Usury Laws in the Old Testament, Torah, and New Testament
Posted on 17th April 2012 by Camille Paldi,
The Old Testament
From the King James Version
[Exodus 22:25] If thou lend money to any of my people that is poor by thee, thou shalt not be to him as an usurer, neither shalt thou lay upon him usury.
[Leviticus 25:36] Take thou no usury of him, or increase: but fear thy God; that thy brother may live with thee.
[Leviticus 25:37] Thou shalt not give him thy money upon usury, nor lend him thy victuals for increase.
[Deuteronomy 23:19] Thou shalt not lend upon usury to thy brother; usury of money, usury of victuals, usury of any thing that is lent upon usury:
[Deuteronomy 23:20] Unto a stranger thou mayest lend upon usury; but unto thy brother thou shalt not lend upon usury: that the LORD thy God may bless thee in all that thou settest thine hand to in the land whither thou goest to possess it.
[Ezekiel 18:17] He withholds his hand from sin and takes no usury or excessive interest.
Main article: Loans and interest in Judaism
If thou lend money to any of My people, even to the poor with thee, thou shalt not be to him as a creditor; neither shall ye lay upon him interest. (Exodus, 22:25)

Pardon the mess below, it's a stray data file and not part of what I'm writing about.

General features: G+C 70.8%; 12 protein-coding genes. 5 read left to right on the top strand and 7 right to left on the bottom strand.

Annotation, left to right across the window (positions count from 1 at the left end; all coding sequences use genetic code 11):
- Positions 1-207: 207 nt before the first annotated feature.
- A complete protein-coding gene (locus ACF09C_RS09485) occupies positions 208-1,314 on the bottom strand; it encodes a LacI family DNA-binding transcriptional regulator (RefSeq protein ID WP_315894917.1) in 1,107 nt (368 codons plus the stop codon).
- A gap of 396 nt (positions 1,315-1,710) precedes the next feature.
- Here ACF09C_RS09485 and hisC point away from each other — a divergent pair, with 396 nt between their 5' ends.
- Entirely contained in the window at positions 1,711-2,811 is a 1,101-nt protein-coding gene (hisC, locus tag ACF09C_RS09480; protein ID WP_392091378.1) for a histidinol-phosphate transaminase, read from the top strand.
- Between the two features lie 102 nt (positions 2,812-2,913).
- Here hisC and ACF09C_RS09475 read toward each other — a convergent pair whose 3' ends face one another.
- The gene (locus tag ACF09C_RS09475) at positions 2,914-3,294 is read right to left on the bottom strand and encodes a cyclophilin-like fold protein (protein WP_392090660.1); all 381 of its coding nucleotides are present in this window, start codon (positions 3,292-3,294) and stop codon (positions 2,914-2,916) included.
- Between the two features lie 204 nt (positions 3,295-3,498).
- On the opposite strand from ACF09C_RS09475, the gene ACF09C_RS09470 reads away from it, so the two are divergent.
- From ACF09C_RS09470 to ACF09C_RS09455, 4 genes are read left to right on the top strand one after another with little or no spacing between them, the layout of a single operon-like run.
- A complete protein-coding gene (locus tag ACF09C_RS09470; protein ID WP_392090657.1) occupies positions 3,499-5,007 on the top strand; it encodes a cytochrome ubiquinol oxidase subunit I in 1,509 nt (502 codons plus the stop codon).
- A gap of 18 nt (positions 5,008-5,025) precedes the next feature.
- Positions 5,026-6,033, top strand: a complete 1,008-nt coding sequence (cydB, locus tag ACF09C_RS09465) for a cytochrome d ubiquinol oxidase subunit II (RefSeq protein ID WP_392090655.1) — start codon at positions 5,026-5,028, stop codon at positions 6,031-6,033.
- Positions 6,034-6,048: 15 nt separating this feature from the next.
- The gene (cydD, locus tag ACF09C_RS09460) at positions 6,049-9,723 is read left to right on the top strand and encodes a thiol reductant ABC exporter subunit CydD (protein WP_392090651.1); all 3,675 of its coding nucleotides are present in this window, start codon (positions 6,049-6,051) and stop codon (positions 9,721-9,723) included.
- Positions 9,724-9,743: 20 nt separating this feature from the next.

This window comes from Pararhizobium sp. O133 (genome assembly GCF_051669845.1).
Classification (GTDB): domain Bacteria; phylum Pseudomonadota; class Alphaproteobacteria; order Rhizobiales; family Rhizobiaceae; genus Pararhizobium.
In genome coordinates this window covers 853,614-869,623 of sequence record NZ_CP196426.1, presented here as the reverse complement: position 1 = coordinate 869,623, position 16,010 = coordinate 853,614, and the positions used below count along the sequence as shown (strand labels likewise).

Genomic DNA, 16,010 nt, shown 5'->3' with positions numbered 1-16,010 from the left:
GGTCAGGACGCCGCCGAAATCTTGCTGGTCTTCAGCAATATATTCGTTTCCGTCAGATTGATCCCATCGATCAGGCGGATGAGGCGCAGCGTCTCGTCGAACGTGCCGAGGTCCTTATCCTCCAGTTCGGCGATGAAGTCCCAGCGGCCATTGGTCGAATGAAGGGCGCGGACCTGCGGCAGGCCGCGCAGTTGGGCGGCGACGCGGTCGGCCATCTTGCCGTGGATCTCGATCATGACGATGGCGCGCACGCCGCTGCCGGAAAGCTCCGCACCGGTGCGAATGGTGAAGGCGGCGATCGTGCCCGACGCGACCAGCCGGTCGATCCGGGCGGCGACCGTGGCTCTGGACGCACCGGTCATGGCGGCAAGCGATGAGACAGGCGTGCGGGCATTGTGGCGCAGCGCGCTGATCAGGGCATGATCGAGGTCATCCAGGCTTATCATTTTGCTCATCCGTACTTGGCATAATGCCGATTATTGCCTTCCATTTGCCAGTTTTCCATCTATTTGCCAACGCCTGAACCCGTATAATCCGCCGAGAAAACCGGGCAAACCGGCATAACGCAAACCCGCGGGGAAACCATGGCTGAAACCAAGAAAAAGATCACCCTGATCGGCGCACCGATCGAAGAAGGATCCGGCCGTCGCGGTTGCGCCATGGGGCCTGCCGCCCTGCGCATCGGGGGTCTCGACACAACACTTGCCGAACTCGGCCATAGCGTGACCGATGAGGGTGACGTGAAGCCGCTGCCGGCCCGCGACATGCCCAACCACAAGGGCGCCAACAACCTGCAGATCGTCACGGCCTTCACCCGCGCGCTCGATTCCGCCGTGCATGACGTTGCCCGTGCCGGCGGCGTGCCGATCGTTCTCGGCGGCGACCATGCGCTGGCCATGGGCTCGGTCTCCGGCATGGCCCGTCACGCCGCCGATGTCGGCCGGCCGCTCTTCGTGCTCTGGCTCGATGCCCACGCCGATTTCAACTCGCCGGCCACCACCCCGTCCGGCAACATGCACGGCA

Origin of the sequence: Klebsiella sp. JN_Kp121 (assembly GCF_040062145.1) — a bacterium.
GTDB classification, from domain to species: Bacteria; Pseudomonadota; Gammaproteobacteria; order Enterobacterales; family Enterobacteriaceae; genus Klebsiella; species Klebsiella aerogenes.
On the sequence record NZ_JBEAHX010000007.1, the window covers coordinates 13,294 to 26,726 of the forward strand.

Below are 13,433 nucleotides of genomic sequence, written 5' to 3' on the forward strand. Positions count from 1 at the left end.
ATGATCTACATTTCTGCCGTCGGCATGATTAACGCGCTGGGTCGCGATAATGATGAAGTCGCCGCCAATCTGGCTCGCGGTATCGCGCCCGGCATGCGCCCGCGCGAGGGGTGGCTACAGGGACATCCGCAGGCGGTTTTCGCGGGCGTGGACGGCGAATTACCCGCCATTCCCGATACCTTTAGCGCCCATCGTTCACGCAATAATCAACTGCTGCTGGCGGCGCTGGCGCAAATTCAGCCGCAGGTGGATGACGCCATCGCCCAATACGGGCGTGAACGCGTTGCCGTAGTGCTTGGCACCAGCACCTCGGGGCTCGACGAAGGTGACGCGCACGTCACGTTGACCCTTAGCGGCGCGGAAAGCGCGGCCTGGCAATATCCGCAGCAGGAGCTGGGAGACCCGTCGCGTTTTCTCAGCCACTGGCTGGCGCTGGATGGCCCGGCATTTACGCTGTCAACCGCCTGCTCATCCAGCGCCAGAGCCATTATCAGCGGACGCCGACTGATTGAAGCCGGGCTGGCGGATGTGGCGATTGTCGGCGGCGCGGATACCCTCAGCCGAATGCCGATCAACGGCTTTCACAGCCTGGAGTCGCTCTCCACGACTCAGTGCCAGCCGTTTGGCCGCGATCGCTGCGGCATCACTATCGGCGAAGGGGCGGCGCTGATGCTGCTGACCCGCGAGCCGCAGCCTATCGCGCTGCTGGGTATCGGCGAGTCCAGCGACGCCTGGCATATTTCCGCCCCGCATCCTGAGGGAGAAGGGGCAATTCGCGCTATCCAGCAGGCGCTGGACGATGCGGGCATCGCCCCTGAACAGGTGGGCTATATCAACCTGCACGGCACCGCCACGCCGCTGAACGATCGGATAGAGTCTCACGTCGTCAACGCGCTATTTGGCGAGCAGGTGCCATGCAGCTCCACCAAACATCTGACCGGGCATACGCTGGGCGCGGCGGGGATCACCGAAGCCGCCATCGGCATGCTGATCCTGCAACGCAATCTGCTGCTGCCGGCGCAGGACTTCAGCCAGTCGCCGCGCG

And if thy brother be waxen poor, and his means fail with thee; then thou shalt uphold him: as a stranger and a settler shall he live with thee. Take thou no interest of him or increase; but fear thy God; that thy brother may live with thee. Thou shalt not give him thy money upon interest, nor give him thy victuals for increase. (Leviticus, 25:35-37)
Thou shalt not lend upon interest to thy brother: interest of money, interest of victuals, interest of any thing that is lent upon interest. Unto a foreigner thou mayest lend upon interest; but unto thy brother thou shalt not lend upon interest; that the LORD thy God may bless thee in all that thou puttest thy hand unto, in the land whither thou goest in to possess it. (Deuteronomy, 23:20-21)
The New Testament
“Thou oughtest therefore to have put my money to the exchangers, and then at my coming I should have received mine own with usury.”
“…Out of thine own mouth will I judge thee, thou wicked servant. Thou knewest that I was an austere man, taking up that I laid not down, and reaping that I did not sow. Wherefore then gavest not thou my money into the bank, that at my coming I might have required mine own with usury?”
Finally the master said to him ‘Why then didn’t you put my money on deposit, so that when I came back, I could have collected it with interest?’
Posted on 17th April 2012 by Camille Paldi